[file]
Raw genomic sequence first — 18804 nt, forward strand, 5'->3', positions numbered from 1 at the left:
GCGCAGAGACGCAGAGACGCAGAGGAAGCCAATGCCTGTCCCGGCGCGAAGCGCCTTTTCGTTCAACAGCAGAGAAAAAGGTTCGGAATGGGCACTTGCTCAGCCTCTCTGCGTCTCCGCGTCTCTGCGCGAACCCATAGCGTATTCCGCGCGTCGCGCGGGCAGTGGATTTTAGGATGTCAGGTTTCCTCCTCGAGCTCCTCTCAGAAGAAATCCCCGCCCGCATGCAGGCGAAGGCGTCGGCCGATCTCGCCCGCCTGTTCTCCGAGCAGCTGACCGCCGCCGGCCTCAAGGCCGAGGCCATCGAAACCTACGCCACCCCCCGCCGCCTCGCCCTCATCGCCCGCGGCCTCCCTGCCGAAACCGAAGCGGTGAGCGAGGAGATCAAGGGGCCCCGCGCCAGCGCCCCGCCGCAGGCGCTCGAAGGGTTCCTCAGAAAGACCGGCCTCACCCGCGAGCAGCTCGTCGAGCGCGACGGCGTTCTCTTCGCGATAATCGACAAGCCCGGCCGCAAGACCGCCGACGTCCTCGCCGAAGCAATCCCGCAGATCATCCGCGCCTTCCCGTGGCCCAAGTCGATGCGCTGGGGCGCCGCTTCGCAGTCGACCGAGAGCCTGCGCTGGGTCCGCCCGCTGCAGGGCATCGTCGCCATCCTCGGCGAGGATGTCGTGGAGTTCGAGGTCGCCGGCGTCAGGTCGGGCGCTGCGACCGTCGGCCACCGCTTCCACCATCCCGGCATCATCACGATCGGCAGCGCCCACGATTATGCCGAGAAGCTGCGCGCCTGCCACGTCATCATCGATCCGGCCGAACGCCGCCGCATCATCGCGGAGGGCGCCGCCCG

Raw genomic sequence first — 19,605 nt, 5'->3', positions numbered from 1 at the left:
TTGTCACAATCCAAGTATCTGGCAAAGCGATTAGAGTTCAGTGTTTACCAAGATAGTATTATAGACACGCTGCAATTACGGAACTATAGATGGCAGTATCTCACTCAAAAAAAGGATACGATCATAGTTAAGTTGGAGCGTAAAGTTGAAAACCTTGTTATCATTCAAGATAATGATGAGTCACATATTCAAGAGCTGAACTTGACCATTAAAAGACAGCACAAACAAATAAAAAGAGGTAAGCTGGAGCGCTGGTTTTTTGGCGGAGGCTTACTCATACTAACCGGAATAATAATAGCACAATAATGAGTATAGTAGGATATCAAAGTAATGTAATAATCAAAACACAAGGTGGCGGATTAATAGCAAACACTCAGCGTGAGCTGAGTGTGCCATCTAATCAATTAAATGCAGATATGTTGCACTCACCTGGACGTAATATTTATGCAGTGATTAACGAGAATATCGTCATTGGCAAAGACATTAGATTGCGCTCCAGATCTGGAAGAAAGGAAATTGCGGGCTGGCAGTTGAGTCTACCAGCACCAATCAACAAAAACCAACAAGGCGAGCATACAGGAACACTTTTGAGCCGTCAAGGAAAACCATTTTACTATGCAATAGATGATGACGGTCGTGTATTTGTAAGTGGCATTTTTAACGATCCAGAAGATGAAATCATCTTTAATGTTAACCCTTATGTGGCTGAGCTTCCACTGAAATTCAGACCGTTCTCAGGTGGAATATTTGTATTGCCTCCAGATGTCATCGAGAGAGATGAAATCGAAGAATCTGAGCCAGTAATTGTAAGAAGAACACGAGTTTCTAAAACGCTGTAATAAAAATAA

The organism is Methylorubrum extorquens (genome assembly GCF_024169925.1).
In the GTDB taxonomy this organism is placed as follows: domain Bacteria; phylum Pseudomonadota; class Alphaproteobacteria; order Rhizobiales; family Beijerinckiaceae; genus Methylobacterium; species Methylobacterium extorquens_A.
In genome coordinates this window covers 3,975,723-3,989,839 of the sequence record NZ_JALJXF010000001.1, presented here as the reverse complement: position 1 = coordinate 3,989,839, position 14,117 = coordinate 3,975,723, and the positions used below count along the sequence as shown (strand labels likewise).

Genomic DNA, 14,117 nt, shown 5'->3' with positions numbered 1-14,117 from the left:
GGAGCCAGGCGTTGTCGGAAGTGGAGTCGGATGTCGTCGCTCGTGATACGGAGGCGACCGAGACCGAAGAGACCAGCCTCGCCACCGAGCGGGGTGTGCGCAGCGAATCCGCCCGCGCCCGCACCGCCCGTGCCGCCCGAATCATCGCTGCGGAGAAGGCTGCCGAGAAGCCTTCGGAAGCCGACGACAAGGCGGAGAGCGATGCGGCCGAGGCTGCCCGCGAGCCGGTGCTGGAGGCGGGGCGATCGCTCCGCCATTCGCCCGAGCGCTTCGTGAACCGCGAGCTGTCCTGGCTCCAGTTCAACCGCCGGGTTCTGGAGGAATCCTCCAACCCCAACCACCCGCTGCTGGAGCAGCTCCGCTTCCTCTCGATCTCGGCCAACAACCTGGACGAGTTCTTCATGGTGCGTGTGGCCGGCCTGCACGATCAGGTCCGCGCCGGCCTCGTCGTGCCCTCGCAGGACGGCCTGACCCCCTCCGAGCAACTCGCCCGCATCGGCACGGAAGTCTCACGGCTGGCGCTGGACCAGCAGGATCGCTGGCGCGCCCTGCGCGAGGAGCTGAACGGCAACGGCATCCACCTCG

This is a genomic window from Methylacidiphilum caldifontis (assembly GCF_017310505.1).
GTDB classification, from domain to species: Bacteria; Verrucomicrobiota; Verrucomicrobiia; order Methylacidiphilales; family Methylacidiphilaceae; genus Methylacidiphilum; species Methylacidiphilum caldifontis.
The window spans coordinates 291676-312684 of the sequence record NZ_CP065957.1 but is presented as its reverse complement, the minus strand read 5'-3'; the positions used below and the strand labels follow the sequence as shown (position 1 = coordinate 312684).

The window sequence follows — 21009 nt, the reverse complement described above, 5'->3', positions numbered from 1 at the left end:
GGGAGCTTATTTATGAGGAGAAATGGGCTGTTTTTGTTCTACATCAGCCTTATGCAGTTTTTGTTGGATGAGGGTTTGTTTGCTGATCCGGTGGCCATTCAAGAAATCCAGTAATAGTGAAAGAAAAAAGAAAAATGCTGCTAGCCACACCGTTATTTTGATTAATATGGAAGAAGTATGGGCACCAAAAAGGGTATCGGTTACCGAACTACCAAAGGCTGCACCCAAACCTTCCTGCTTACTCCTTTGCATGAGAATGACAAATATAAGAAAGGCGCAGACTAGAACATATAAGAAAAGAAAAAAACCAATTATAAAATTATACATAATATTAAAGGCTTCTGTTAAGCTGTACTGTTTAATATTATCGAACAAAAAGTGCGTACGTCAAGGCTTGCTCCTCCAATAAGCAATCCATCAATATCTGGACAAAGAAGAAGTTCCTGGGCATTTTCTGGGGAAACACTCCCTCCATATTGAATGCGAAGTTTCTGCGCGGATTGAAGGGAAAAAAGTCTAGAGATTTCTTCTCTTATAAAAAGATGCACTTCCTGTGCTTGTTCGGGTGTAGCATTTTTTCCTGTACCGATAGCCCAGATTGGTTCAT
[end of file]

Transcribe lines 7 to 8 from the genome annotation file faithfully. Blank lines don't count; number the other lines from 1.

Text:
In genome coordinates this window covers 3,975,723-3,989,839 of the sequence record NZ_JALJXF010000001.1, presented here as the reverse complement: position 1 = coordinate 3,989,839, position 14,117 = coordinate 3,975,723, and the positions used below count along the sequence as shown (strand labels likewise).

Genomic DNA, 14,117 nt, shown 5'->3' with positions numbered 1-14,117 from the left: